Diamond Stingily - Elephant Memory #27
Diamond Stingily was born in Chicago, Illinois, both an artist and a poetess, she has presented her work at numerous readings and performances as well as group and solo exhibitions. Stingily mainly works in the genres of sculpture, readymade, and video, exploring autobiographical subjects via her own memories. She often uses everyday objects and adapts them to new contexts, bringing together things that are disparate. Her art addresses themes of racial identity, origin, social class, gender, and racism with an undertone of pain and violence.
Elephant Memory #27, 2019, synthetic hair, galvanized steel chains, galvanized steel hooks, 400 × 45 × 5.5 cm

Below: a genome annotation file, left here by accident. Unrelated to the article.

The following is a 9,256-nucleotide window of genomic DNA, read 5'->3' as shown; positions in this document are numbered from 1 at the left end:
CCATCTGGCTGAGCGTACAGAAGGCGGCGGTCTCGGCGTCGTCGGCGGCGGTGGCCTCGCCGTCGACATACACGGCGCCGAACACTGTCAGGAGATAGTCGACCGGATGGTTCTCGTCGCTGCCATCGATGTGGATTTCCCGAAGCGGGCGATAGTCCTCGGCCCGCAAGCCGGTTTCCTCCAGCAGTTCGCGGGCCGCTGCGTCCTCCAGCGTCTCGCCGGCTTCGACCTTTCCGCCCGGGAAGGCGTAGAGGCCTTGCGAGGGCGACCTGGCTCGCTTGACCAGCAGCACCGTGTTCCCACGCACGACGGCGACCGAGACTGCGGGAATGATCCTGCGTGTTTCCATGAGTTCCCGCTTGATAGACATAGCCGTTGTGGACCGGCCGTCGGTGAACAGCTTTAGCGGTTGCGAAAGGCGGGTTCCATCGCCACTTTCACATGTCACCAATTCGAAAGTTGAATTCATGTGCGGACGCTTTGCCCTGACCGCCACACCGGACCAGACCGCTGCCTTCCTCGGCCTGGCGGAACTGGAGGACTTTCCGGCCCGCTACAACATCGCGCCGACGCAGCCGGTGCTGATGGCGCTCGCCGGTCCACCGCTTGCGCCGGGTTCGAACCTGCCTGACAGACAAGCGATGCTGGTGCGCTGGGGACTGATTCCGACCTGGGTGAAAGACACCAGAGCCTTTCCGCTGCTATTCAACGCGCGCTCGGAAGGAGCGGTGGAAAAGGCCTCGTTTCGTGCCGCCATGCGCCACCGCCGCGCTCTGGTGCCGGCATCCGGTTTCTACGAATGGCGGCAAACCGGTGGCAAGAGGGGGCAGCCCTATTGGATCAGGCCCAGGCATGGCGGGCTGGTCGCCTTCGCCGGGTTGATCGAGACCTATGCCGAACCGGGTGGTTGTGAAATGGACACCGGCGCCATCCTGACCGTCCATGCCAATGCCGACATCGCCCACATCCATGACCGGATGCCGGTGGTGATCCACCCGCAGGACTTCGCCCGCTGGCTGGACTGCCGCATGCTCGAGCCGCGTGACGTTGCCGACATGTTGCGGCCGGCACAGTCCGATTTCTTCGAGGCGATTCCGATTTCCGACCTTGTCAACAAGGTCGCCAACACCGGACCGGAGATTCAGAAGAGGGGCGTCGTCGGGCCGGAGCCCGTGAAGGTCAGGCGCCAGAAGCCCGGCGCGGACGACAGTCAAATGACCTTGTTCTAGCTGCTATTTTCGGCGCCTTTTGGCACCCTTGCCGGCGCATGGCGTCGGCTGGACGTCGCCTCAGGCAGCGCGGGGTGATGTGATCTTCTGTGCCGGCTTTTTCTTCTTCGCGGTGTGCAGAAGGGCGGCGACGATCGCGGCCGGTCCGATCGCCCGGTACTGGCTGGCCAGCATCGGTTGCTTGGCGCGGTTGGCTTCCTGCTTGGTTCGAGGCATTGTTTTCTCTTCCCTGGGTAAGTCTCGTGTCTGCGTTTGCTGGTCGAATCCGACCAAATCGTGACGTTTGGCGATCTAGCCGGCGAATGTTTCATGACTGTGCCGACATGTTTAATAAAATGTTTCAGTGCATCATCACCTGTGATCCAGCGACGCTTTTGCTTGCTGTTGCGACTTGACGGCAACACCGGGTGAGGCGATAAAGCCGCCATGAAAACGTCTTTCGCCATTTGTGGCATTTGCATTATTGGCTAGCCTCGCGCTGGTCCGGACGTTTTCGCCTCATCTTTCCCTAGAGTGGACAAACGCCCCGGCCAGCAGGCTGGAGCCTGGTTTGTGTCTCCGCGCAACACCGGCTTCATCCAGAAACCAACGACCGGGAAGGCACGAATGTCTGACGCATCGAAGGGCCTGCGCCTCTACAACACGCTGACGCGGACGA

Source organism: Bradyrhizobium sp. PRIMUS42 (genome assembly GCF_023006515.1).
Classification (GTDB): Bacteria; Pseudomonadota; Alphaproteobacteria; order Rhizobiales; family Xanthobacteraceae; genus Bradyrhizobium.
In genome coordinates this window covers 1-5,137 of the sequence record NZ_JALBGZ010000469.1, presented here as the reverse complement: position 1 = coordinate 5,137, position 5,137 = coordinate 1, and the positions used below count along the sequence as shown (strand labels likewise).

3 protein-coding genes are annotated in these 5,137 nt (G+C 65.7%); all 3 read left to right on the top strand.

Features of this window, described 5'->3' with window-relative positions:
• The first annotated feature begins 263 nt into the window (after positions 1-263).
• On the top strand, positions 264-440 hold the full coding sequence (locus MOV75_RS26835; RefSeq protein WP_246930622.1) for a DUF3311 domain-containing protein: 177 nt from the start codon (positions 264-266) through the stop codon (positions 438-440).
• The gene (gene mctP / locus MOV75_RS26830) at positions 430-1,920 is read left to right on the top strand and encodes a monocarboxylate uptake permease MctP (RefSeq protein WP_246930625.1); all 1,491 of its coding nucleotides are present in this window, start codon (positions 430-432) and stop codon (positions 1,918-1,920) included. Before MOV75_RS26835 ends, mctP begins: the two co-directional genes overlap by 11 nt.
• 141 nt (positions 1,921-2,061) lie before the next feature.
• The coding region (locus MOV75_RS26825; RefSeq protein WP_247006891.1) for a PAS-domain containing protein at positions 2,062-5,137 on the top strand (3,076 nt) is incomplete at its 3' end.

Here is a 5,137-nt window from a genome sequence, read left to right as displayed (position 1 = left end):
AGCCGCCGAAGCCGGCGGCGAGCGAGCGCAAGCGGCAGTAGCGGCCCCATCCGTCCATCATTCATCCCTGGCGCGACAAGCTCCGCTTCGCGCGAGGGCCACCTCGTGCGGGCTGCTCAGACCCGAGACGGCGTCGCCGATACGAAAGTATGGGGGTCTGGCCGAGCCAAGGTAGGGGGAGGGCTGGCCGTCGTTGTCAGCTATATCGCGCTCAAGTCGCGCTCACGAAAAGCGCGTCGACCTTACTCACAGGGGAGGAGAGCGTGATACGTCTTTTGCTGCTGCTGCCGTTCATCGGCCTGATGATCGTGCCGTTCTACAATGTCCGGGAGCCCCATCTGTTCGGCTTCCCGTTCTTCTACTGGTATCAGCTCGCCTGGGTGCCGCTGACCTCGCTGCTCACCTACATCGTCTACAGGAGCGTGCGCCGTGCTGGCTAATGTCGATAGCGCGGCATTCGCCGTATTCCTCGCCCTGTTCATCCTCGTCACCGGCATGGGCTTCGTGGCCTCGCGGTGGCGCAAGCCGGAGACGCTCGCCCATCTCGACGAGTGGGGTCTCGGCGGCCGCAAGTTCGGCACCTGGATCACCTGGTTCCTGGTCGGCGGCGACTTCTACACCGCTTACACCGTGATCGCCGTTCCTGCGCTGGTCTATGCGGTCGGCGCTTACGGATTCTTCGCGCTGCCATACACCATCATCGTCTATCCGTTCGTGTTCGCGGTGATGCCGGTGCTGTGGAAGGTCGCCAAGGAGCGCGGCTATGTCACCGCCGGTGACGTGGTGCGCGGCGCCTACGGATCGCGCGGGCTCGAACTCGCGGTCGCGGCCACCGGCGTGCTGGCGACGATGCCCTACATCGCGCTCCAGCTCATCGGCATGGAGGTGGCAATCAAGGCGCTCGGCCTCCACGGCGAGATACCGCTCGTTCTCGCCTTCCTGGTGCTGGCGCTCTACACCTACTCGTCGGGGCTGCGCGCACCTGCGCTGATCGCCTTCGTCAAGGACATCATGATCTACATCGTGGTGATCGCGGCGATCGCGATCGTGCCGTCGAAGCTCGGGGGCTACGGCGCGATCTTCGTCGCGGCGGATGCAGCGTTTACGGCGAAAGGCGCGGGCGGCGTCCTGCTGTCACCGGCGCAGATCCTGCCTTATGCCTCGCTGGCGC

Elephant Memory #27 combines braided, black synthetic hair with three weighty steel chains; two materials that couldn’t be more different in their look and feel. The title of the series Elephant Memory, which itself comprises a multitude of chains and chain arrangements, refers to female elephants and their herds. The animals develop close bonds to other members of their species, make friends, and grieve them when they pass away. With this image Stingily refers metaphorically to the women in her own family and the individuals’ interconnectedness with one another. The Kanekalon hair—a central object in Stingily’s oeuvre—is a feature of Afro-American hairstyles and thus also a sign of the culture and identity. As a child, Stingily spent many hours at her mother’s hair salon and sees the act of braiding hair as a meditative process. The braids with frayed ends generate an image of a fragmentary presence of the body at the same time that they trigger associations with jewelry and fetters.